After school, I went straight to a university in Germany – with all the expectations a freshling had for his uni life. Parties, girls and a decent start of my career as a mechanical engineer. I didn’t even do any real research about the university; I knew that I wanted to study and that I liked mechanical courses. In my eight months of my exciting new journey, I got my very first girlfriend, who I met in my home country.
Witty, good looking and one year younger than me. Ten months later I quit university. I was less than chuffed with the city, the education and the exciting student life, that everybody talked about. Back to my roots, I started to look for a job since I didn’t know what to do with my future. Lost and a big couch potato. One day, our commune-newspaper had a job offer for the local child care center as an educator replacement. It was good to get out and do so something compared to my last four months, jobless and playing “housewife” for the family. A month later at the childcare, I received a job offer from the bank as a digital product developer and tester. Two weeks into the job, my girlfriend broke up. Mentally, at the lowest, I started to look for education programs at universities which were close to the university she wanted to go and found some. It became a mission for me to leave my job after some months, move to another city and study again. In the meantime, I wanted to invest my time into productive things.
Since I’ve been traveling a lot with my ex-girlfriend, I wanted to continue this journey on my own. I hoped to replace the empty feelings after a breakup with new emotions and memories. So I called up my older brother who lives in Zurich if I could come over for a weekend. To cheer me up, he gave me the book “So good they can’t ignore you” in which the author Cal Newport explains why following your passion is dangerous and in order to have a satisfying job you should build up skills so good, that you take over the control of your work. In Zurich, my brother and I found a painting that we both liked a lot, but it was unaffordable. The idea of owning this picture was too satisfying that I made it as a mission to repaint it and give it as a Christmas gift to my brother – it turned out that I was an adequate painter. Back from Zurich with two days partying and a small fight, I booked a flight to Vienna to visit my old friend Alex. During the Christmas holidays, I benefited from the local airline promotions and booked flights to Copenhagen, Stockholm, Hamburg and Dublin. New years eve came closer and closer. It was the time of the year again where our friends become the “maybe” repliers, who don’t want to stick to a plan because the best party could wait around the corner. Thus chose I not to celebrate the “Happy new year” moment with my closest, but with people, I haven’t met yet.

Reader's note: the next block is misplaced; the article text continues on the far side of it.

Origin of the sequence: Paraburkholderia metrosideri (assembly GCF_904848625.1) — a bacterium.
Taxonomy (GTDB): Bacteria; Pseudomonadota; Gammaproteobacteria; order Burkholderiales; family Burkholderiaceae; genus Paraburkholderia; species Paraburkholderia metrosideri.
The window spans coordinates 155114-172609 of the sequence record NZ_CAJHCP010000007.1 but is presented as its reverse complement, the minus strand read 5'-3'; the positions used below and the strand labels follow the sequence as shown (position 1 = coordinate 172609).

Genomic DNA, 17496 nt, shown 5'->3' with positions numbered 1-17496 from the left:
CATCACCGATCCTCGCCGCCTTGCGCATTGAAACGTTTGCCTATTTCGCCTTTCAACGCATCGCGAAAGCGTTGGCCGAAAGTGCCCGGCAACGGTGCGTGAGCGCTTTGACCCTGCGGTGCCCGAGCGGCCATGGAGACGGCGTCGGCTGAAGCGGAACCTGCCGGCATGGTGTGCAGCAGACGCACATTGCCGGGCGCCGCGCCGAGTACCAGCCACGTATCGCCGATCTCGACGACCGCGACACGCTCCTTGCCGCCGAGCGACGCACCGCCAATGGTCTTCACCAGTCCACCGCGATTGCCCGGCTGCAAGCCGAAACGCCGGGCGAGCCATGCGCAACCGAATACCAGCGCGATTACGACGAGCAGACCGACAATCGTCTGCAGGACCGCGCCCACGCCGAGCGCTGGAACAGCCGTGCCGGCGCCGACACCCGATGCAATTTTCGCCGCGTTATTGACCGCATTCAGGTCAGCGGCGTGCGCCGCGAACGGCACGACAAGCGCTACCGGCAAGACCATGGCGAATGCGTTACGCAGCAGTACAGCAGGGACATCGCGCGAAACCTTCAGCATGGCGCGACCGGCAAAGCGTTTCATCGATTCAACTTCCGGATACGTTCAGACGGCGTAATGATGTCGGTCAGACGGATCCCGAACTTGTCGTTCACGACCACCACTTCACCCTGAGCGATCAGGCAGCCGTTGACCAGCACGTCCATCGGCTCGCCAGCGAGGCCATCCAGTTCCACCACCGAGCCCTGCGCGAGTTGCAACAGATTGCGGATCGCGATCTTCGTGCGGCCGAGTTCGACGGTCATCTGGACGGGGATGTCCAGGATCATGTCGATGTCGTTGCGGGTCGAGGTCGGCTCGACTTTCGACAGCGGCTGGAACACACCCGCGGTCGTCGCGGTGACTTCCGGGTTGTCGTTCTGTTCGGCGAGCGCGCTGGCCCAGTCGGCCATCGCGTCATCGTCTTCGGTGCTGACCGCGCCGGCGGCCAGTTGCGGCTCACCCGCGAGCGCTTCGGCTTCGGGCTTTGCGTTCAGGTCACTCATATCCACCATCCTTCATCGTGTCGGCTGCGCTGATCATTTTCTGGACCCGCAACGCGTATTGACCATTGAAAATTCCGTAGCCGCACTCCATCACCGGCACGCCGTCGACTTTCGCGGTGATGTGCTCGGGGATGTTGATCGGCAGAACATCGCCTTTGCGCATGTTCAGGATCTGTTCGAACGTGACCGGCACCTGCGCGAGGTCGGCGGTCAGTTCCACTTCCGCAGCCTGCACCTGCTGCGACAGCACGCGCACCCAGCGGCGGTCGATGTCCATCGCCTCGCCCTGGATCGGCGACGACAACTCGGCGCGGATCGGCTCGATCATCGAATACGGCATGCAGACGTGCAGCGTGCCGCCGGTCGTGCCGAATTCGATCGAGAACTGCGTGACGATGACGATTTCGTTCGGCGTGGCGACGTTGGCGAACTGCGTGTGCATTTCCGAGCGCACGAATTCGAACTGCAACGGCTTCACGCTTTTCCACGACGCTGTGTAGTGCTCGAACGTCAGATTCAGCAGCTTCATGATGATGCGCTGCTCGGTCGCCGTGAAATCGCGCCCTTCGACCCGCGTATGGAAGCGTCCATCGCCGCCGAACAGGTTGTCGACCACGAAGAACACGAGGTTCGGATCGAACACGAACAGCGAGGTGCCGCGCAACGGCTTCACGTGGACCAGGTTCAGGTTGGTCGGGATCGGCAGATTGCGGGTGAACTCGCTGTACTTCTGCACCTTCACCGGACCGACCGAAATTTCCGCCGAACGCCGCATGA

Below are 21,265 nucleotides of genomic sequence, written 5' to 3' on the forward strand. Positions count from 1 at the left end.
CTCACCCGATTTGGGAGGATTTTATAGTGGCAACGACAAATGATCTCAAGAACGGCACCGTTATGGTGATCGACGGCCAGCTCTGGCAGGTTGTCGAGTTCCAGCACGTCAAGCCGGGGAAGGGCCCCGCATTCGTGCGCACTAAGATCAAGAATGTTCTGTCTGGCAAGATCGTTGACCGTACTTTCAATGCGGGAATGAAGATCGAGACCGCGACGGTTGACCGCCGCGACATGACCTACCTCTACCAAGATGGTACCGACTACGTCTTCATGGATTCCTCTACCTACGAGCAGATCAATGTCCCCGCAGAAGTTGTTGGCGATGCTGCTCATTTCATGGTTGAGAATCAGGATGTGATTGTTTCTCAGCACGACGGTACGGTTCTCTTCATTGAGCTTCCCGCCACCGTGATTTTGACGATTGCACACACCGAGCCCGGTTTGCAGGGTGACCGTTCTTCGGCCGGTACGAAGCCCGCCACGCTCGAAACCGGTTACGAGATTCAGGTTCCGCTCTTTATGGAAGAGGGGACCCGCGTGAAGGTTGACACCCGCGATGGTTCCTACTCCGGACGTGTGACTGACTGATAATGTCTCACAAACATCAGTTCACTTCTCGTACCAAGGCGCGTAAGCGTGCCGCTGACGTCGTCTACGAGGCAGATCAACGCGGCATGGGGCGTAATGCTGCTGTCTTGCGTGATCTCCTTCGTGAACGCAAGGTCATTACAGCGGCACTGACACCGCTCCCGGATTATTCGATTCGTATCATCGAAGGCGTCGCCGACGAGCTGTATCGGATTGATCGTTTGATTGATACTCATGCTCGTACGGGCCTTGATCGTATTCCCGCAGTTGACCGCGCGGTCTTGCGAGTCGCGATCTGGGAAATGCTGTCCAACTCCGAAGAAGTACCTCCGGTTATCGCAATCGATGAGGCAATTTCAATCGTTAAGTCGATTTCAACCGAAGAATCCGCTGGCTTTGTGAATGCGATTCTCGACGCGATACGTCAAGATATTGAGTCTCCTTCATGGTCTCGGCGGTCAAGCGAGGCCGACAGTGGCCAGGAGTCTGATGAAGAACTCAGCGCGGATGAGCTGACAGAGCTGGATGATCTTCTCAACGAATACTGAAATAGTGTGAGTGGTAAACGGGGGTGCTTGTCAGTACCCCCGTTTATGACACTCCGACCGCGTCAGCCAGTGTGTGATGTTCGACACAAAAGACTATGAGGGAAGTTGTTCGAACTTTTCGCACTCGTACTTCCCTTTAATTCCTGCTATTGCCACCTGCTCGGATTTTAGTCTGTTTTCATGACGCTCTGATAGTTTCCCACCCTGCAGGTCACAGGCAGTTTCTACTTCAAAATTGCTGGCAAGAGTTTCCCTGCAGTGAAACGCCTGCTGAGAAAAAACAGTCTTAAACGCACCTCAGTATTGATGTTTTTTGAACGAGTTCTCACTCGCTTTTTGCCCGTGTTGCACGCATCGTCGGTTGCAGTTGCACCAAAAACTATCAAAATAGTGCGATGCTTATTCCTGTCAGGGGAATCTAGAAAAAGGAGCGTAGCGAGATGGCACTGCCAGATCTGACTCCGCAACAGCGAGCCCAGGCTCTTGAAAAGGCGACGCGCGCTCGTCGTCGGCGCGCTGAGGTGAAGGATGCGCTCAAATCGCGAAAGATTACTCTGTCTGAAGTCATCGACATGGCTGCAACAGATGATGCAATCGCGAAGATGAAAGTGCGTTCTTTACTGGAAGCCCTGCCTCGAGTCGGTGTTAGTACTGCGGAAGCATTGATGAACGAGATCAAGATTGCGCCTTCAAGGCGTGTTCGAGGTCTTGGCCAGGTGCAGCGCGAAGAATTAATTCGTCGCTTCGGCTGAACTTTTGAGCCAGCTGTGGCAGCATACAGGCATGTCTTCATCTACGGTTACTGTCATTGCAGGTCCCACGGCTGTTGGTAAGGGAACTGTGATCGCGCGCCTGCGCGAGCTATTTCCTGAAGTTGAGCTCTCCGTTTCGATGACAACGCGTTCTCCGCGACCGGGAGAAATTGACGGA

My best option to do so was to find somebody on Couchsurfing*.

Luckily I found one and two weeks later was I on the plane to Copenhagen.

My job at the bank requires from me to attend courses and exams because of local and European regulations, regarding continue working as a bank employee (safety issues). I passed the first rounds, and it was time again for my next flight in February to Copenhagen. But, this time I was staying over with two strangers in Malmö which is a city in Sweden on the other to Copenhagen.

Here I am now, sitting at my desk in my room in which I lived for more than 21 years in my parent’s house. Young, with a steady and well-paid job at a bank working for the government. Some youngsters envy me for what I’ve got. I’m well aware of this, but I’m still far away from being happy without a purpose, depressed and frustrated.

I once read that there are three things in life which are the roots of depression:

health, relationship, wealth

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